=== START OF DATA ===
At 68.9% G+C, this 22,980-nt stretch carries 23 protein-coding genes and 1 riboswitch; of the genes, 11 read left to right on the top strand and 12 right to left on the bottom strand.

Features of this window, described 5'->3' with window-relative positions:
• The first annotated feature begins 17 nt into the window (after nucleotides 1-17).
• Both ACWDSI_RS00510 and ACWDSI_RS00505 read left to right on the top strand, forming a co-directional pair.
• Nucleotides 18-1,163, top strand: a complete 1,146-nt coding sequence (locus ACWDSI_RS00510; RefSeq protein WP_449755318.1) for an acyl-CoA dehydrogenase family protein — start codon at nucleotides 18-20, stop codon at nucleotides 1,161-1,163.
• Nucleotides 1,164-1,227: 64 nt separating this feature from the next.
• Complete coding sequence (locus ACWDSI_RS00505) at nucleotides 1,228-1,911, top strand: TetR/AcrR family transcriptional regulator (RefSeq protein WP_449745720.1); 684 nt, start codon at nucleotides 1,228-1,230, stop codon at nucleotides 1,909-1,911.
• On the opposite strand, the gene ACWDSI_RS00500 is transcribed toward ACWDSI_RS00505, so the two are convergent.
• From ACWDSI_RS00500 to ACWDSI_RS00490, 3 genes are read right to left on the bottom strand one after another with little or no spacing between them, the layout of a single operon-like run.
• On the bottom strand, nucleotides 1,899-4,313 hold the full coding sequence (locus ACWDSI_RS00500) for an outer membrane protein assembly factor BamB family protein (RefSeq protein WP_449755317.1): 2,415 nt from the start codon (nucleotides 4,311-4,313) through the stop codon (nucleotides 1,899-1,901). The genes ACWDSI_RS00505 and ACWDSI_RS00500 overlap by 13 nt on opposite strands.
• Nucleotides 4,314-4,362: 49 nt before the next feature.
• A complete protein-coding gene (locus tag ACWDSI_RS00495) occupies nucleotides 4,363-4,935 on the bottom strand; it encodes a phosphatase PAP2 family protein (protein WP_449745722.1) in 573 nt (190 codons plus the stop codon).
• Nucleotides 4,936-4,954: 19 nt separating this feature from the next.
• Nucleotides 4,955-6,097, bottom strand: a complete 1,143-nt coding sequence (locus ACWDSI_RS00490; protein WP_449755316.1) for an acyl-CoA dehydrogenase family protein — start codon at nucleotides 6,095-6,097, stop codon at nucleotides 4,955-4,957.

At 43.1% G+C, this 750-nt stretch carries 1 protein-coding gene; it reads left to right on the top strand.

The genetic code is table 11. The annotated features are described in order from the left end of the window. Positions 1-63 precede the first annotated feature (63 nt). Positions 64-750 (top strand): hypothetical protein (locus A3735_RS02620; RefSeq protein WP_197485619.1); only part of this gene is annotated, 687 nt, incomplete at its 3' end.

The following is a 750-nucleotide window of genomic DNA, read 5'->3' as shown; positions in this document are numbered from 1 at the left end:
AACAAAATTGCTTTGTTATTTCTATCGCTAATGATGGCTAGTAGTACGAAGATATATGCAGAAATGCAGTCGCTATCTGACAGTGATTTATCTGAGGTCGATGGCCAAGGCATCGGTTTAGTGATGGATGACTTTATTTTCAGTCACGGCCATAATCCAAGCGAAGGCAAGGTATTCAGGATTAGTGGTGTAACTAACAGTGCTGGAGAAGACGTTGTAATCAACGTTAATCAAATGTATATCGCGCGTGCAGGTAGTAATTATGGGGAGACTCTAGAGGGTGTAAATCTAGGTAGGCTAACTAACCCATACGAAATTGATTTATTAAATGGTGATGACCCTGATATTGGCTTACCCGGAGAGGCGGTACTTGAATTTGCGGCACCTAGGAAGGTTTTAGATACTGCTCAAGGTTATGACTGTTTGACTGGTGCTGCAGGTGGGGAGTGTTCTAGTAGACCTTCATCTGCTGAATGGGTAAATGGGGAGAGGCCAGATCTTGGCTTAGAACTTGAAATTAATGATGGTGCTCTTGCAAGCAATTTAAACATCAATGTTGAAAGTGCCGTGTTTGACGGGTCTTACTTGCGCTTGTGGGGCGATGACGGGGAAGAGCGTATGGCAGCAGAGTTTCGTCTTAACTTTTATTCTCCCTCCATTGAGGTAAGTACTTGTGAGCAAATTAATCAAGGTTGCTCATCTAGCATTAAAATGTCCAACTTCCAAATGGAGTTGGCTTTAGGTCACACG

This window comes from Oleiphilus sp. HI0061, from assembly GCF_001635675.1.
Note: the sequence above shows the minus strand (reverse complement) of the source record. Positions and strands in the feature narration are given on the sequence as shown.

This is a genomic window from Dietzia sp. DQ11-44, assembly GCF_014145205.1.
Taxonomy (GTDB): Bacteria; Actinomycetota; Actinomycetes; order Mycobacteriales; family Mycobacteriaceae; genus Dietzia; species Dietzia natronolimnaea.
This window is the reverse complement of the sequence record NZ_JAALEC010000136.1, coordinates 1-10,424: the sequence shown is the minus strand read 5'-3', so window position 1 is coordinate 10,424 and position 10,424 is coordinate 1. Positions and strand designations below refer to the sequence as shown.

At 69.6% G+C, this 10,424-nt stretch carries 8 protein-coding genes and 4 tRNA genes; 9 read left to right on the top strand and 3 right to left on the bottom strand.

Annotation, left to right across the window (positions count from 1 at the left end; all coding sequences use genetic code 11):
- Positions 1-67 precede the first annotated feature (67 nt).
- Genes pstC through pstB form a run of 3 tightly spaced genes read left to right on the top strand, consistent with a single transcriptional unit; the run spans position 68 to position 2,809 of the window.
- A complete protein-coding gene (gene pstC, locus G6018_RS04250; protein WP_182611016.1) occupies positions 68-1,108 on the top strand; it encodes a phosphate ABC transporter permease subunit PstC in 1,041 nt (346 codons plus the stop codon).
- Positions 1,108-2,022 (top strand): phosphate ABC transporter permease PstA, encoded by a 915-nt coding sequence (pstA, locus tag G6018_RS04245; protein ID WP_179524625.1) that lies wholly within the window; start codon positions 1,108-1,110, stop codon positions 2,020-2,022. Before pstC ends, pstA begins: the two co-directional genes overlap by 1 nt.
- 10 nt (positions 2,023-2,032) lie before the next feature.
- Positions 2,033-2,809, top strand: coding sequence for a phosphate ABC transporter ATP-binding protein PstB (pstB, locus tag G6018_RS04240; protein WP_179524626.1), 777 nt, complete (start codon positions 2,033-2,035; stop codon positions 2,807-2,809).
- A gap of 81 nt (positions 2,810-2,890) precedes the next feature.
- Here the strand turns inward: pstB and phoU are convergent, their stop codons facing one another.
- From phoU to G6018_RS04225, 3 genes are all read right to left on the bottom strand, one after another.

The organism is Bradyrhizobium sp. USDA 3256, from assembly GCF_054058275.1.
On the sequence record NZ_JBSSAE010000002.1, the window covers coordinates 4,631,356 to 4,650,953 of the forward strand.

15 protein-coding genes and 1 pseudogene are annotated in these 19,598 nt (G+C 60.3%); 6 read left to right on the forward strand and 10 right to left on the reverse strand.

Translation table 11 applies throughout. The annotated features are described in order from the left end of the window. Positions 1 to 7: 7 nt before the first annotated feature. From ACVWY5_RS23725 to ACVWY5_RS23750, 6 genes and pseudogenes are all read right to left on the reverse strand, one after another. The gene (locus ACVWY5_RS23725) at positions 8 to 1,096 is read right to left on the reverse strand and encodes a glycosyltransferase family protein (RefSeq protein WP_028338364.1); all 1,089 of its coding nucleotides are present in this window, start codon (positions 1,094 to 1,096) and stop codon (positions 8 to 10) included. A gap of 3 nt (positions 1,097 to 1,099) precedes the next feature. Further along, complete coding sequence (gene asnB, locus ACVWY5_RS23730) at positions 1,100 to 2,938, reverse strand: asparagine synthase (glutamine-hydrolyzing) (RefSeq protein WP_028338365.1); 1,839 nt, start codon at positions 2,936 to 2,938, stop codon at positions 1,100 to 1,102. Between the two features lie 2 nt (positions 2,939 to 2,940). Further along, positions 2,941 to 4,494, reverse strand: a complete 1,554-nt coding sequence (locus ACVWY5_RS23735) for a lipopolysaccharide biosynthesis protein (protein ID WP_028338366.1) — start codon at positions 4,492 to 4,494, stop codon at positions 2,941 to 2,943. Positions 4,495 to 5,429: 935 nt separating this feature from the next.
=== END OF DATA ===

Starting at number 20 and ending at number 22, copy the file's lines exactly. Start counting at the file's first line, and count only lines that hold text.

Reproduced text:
Note: the sequence above shows the minus strand (reverse complement) of the source record. Positions and strands in the feature narration are given on the sequence as shown.

This is a genomic window from Dietzia sp. DQ11-44, assembly GCF_014145205.1.
Taxonomy (GTDB): Bacteria; Actinomycetota; Actinomycetes; order Mycobacteriales; family Mycobacteriaceae; genus Dietzia; species Dietzia natronolimnaea.